OSU junior forward Marc Loving attempts a shot in a game against Rutgers on Jan. 13. OSU won, 94-68. Credit: Samantha Hollingshead | Photo EditorThe Ohio State men’s basketball team’s’ road woes continued in the worst way possible Saturday, as the Buckeyes were blown out by No.3 Maryland 100-65 in College Park, Maryland. The loss ties the school record as the worst in school history, matching a 35-point loss vs. Indiana in 1928.OSU now falls to 12-7 (4-2), further damaging its case to make an appearance in the NCAA tournament this upcoming March.The game featured one of college basketball’s premier players in Maryland’s sophomore guard Melo Trimble. The shifty point guard’s passing dissected the OSU defense from the start, as he dished out five first-half assists, burying the Buckeyes in an 18-point hole by halftime.But, in the second half, the Maryland star really wasn’t needed to the same extent, as the Terrapin lead, at one point, ballooned to an unsurmountable 44 points in the second half. Trimble finished the game with 8 points and 9 assists in only 27 minutes. Maryland showed why they are considered to be one of the most efficient offensive teams in the nation, shooting 63 percent from the field for the game. It also shot extremely well from deep, shooting 11-of 21 from 3-point land (52 percent).After throttling OSU, Maryland’s record improves to 16-2 (5-1). Leading the Terrapins in scoring was junior forward Robert Carter. In only 23 minutes, he gashed OSU’s defense for 25 points on 10-of-13 shooting. Senior guard Rasheed Sulaimon also poured in 23 for Maryland, including 4-of-5 shooting from beyond the arc.Pacing the Buckeyes in scoring was sophomore forward Keita Bates-Diop, who had 15 points and 5 rebounds. Sophomore forward Jae’Sean Tate also chipped in 12 points on 4-of-11 shooting from the floor. Freshman point guard JaQuan Lyle, coming off of a triple-double in the 94-68 win over Rutgers, only had 9 points on 4-of-12 shooting, including 0-of-4 from 3-point range. The Buckeyes couldn’t buy a bucket in the second half, shooting a miserable 30.8 percent from the field in the second frame. Overall, the Scarlet and Gray shot a paltry 37 percent from the field, making this a game everyone will soon want to forget.The loss is OSU’s third on the road, each by, at least, 20 points. The first came against Connecticut by 20, followed by a 25-point defeat at the hands of Indiana, and then Saturday’s 35-point drubbing. With a young team, playing on the road can be a tough task to tackle and that is certainly the case for coach Thad Matta’s squad. The game marked the first Big Ten trip to College Park for the Buckeyes, as Maryland’s basketball program joined the Big Ten in the 2014-2015 academic year. OSU still leads the all-time series 5-3. The Buckeyes now can only hope for a better performance in its next matchup against Purdue. Tipoff is scheduled for 9 p.m. Thursday in West Lafayette, Indiana.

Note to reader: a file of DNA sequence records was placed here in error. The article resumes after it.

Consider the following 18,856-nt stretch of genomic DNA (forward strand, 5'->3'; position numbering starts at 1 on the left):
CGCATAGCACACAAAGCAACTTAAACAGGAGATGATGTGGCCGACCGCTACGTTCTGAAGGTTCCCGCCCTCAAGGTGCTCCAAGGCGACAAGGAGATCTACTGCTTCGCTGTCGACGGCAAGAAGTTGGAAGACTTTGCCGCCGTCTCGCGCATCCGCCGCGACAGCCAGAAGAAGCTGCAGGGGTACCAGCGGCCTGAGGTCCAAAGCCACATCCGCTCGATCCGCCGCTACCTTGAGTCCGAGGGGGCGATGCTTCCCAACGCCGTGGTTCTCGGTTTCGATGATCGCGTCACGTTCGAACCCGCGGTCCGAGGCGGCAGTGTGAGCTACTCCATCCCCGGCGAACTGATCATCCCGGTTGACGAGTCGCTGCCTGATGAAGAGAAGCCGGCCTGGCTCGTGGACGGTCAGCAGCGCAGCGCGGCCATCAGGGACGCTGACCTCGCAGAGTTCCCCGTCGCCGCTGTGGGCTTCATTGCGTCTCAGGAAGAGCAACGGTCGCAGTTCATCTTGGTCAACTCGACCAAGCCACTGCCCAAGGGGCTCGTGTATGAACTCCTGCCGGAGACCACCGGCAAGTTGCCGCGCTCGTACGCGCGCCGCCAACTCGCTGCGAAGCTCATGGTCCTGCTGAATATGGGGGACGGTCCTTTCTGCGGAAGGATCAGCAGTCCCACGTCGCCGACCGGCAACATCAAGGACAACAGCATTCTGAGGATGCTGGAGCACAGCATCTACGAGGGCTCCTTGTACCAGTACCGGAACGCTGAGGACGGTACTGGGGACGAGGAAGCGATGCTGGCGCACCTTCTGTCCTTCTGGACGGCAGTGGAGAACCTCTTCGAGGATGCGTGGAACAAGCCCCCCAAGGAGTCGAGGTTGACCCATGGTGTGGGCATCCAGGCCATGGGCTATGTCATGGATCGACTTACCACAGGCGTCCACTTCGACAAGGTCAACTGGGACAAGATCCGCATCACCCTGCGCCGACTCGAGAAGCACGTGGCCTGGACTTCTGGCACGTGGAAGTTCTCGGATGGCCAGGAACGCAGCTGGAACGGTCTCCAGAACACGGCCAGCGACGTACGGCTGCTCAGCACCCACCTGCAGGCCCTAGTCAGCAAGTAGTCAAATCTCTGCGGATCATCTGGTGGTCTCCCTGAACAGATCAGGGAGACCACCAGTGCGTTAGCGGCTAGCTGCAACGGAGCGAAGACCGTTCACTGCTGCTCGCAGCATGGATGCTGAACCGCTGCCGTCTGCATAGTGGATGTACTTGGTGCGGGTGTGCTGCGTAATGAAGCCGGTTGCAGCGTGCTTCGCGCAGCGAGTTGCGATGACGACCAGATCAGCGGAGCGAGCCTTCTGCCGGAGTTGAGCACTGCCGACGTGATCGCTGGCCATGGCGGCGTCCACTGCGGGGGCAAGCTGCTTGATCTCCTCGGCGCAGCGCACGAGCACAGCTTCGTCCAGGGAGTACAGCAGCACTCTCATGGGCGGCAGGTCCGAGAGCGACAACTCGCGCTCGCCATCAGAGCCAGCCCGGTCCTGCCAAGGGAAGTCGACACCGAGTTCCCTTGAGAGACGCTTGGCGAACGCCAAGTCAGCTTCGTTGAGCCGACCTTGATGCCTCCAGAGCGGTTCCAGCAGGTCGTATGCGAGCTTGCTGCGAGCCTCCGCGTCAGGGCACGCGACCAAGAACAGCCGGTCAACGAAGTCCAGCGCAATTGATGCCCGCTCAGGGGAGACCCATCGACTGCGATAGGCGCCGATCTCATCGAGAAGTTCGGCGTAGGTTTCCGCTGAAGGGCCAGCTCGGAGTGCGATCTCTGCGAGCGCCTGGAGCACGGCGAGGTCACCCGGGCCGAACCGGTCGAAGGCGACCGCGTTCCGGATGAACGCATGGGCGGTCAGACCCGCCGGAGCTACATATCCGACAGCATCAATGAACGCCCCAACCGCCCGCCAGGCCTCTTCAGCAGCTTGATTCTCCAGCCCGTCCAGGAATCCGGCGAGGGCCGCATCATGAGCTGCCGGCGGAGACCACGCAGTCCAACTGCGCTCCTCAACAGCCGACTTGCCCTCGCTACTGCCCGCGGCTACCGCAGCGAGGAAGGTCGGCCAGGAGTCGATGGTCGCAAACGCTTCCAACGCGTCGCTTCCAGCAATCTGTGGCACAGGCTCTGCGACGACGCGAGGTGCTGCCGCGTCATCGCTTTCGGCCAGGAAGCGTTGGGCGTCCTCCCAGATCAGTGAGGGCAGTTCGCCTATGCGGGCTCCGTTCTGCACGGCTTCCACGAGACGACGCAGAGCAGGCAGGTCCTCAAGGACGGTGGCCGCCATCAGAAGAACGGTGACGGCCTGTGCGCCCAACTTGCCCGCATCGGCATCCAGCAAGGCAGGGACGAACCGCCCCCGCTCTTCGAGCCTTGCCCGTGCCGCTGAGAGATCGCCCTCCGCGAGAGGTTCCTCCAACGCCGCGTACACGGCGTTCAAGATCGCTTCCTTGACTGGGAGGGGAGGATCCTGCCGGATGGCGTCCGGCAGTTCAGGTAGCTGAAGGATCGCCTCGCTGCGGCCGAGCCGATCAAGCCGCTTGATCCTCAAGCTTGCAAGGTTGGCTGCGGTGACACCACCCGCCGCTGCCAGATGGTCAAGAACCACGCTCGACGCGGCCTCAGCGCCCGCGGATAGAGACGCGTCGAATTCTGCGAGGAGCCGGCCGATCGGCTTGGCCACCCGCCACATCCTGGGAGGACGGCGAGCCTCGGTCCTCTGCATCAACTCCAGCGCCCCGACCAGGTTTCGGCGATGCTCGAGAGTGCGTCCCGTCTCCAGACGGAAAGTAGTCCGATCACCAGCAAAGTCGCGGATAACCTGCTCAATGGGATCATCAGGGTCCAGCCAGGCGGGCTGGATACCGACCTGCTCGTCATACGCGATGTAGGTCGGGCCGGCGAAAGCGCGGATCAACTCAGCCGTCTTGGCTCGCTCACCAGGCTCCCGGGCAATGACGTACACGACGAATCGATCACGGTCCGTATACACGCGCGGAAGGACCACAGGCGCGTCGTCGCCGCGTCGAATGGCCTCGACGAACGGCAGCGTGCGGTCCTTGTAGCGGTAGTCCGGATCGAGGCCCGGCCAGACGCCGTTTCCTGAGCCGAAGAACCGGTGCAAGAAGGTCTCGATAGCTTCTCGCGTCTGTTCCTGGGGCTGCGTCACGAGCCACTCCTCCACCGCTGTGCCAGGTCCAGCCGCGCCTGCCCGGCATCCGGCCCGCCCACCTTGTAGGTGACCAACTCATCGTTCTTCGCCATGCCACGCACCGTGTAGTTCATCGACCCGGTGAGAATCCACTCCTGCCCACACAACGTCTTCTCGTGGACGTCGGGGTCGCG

OSU junior forward Nick Schilkey (7) during a game against Minnesota on Feb. 12 at the Schottenstein Center. Credit: Evan Szymkowicz | Sports DirectorThe Ohio State men’s ice hockey team looked to send off its seniors in style as it welcomed the Wisconsin Badgers for the final series of the season at the Schottenstein Center, and it delivered by earning points in both matches.The Buckeyes drew 4-4 on Friday before losing the ensuing shootout 1-0, but they were able to bounce back the next night to earn maximum points in a 6-5 regulation victory.The Buckeyes would strike quickly in the first encounter. Junior forward and co-captain Nick Schilkey collected a pass and took the puck down the left wing before slotting it past freshman goaltender Matt Jurusik.Wisconsin replied with a swift counterattack. A little passing play between sophomore forward Cameron Hughes and freshman forward Will Johnson allowed freshman forward Luke Kunin to find a centered pass and fire the puck behind junior goaltender Christian Frey.OSU senior forward Tyler Lundey would rapidly get a goal of his just under a minute and a half later. Freshman Tommy Parran launched a shot from just over the blue line, which Lundey deflected in, restoring the Buckeye lead.It was a solid night for the defenseman Parran, who had two assists and a block on the night.“Our forwards do a heck of a job. I chip in when I can,” Parran said. “It’s good to move the puck and kind of get up in the rush, create better and more opportunities for us in the backend.”The Badgers would equalize with less than a minute remaining in the first period. Freshman forward Seamus Malone rounded the netminder Frey and shot the puck off the left-side pipe and into the net, evening the score at 2-2.“We started off well, obviously, but I think there was a time period from maybe late in the first (period) into the beginning of the third (period) where we just kind of lackadaisical,” Schilkey said.Wisconsin grabbed its first lead of the night when freshman forward Jarod Zirbel fired a long shot which Frey saved, but he fumbled the puck into the path of sophomore forward Matt Ustaski, who promptly put it into the back of the net.“They popped a few and we were clawing back once again,” Schilkey said. “Luckily we came out with one at the end there, but at the end of the day we shouldn’t put ourselves in that situation. We’ve got to work on that.”The Badgers’ penalty-kill prowess was illustrated when the Buckeyes failed to take advantage of a four-minute penalty on Luke Kunin for hooking and elbowing.“They were sitting back, three back pretty deep on their forecheck and we just couldn’t really get control on the rush,” Schilkey said. “That is something we’ve definitely got to go back and look at.”Freshman forward Matthew Freytag doubled the Badgers’ advantage with a wraparound shot that found its way underneath Frey and into the Buckeye goal.Yet the Scarlet and Gray would not go away. Freshman forward John Wiitala received a centered pass from senior defenseman and co-captain Craig Dalrymple and fired the puck behind Jurusik, putting the score at 4-3 with seven minutes remaining in the period.“One of those games that seemed to start to slip away there in the third (period). Got the bad bounce, goes in the net, and you’re down two,” OSU coach Steve Rohlik said. “I thought our guys started to play our best hockey, again, once we’re down there and started to play desperate.”With Frey pulled from the net to accommodate an extra man on offense, the Buckeyes were able to find the equalizing goal with 48 seconds left in regulation. Schilkey would strike once again for the home team, this time collecting the puck off a faceoff.“I think the characters in our room, we’ve just got to continue to learn to play 60 minutes instead of part-time,” Rohlik said. “It was a battle there and it was nice to see us score one there at the end to tie it up.”Overtime would end scoreless, meaning the crucial Big Ten point would be decided by a shootout.After five scoreless rounds, sophomore forward Ryan Wagner was able to net the first and only goal of the shootout to give the Badgers the extra point.“At that point I think we had four opportunities there to win the shootout. In a row, three or four. You’ve got to think one of those guys is going to put one in,” Rohlik said. “When it goes eight or whatever shooters it went, and only one goal goes in, both goaltenders did their job.”On Saturday, OSU’s three seniors were recognized in a pregame ceremony. Forward Anthony Greco, Dalrymple, and Lundey were joined by their parents on the ice as they bade farewell to the crowd at the Schott“I don’t know what to say. You know after four years you start to get used to coming to the Schott. Being here, it’s tough to believe that was my last game,” Lundey said. “It’s good to win, go out and win. We might have made it a little harder on ourselves, like coach was saying, but again we won, so best possible outcome.”OSU had plenty of opportunities against Jurusik in the first period of the match, but it would be the Badgers who got on the board first.The puck appeared to have crossed the goal line before a scuffle in front of Frey’s goal knocked the net off its place. Originally ruled no goal, further review confirmed alternate and junior forward Grant Besse pushed the puck past Frey before the goal was displaced.The Buckeyes were able to reply on the power play just a minute and a half later. Junior defenseman Drew Brevig found a centered pass from junior forward David Gust and fired the puck past Jurusik to level the score at one apiece.Wisconsin would regain and double their lead with just over a minute left in the first period. Grant Besse laid the puck off for Luke Kunin, who launched the puck from long range and into Frey’s net. Just 55 seconds later, sophomore defenseman Jake Linhart was the recipient of an almost identical play from Johnson and fired the puck behind Frey.“We thought we played a decent first period. We found ourselves behind three to one. You saw a couple of mistakes at the end of the period. What I like the most was our attitude in the locker room after the first sight of these guys,” Rohlik said. “We’re going to be okay, let’s just keep going. That’s kind of the character we have in our room.”The high scoring would continue into the second period.Freddy Gerard cut the Badgers lead to one goal two and a half minutes into the second period. The freshman received a pass from behind the goal line from sophomore forward Matthew Weis and shot the puck beyond Jurusik.Johnson restored the Badgers’ two-goal lead after firing home from close range, courtesy of a Seamus Malone assist. Then, just 37 seconds later, freshman forward Miguel Fidler notched his third goal of the season, bringing the score to 4-3.The Buckeyes managed to find the equalizing goal with a little over two minutes left in the period after a shot by junior defenseman Josh Healey from the blue line was tipped in by Schilkey.Sophomore forward Luke Stork would then give the Buckeyes the lead to open the scoring in the third period, but Cameron Hughes tied it up with just under six minutes left in the contest. Then with just under three minutes left in regulation, the puck fell in front of John Wiitala in a skirmish in front of Jurusik’s net, and the freshman pushed the puck behind the goal line, restoring the Buckeyes’ lead for good.“I think every night we want to win. We got the bounce there and it was good to finish it,” Wiitala said on his game winner.OSU is set to be back on the ice on Friday in Ann Arbor to face Michigan at Yost Ice Arena. The puck is scheduled to drop at 7:35 p.m., with a return to Columbus to Nationwide Arena two days later at 3 p.m.